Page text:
Paratransit Services for People with Disabilities: Yes You Can Reduce Their Costs

Paratransit Services for People with Disabilities: Yes You Can Reduce Their Costs

A man in a wheelchair in the streets

Paratransit Services for People with Disabilities: Yes You Can Reduce Their Costs

As a chief executive officer of a transit authority, you know how challenging it is to provide a reliable public transit system to all riders. And how expensive it is to set up paratransit services for people with disabilities.

But you can reduce their costs while maintaining a quality service for all users. How exactly? With an innovative app that can guide people with disabilities within your public transit network. 

Technology, combined with accessible physical equipment, can have a significant change for the everyday lives of people with disabilities. A change towards inclusive mobility. 

After all, paratransit services have only been set up to let public transit systems have time to be more accessible. And it seems this time has come.

Buckle up to find out what the future of transportation has in stock for you. You’ll see this future isn’t that far away…

What solution can be more cost-effective than paratransit services?

Let’s take a look at innovative technologies, more specifically an indoor navigation app conceived for people with disabilities: Evelity.

A single app that can help riders with disabilities navigate your public transit system with autonomy:

Evelity is designed to suit every type of profile:

     ⊗ A blind or visually impaired user has audio instructions thanks to VoiceOver and TalkBack.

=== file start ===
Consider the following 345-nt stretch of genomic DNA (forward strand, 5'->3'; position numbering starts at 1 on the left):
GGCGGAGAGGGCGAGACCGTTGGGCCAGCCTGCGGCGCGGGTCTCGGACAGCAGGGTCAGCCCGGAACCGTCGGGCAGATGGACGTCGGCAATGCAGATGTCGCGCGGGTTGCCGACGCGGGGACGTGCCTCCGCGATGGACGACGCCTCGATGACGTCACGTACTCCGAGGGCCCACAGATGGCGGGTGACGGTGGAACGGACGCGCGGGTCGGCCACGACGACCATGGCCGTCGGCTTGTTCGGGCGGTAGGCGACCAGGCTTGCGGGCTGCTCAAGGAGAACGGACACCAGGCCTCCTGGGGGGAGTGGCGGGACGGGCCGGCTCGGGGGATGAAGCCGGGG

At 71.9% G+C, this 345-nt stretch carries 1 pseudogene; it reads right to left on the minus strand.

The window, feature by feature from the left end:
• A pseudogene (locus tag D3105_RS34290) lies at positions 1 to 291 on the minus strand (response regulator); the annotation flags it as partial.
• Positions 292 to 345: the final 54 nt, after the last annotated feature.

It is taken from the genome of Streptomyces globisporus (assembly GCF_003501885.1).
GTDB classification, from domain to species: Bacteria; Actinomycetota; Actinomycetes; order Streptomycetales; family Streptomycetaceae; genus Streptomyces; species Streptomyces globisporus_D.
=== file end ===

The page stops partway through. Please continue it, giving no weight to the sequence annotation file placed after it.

⊗ A deaf or hard of hearing user has text instructions.

     ⊗ A person with reduced mobility like a wheelchair user benefits from optimized and step-free routes.

     ⊗ A person with intellectual disabilities has simplified interfaces.

⊗ It provides riders with disabilities with more autonomy: they just have to use their smartphone to be guided within your public transit network. 84% of them use a smartphone on a daily basis.

⊗ They can also have more spontaneity. Something they don’t have with paratransit services as they need to book their trip at least 48h in advance. With an app, no more on-demand transportation, they can rely on public transport just like everyone else.

But why is it worth it for you?

⊗ More riders with disabilities who use your subway or your bus means less paratransit services to handle. Consequently, your costs related to these services are reduced by simply making Evelity accessible to your users.

⊗ Less carbon emissions: more people using public transportation means less paratransit vehicles on the roads. Definitely good for the environment. 

⊗ You have a positive impact on people’s lives: thanks to a more accessible public transit, people with disabilities are offered the same choices as other riders. They can choose to go to work by bus or by subway. They can get around with more freedom.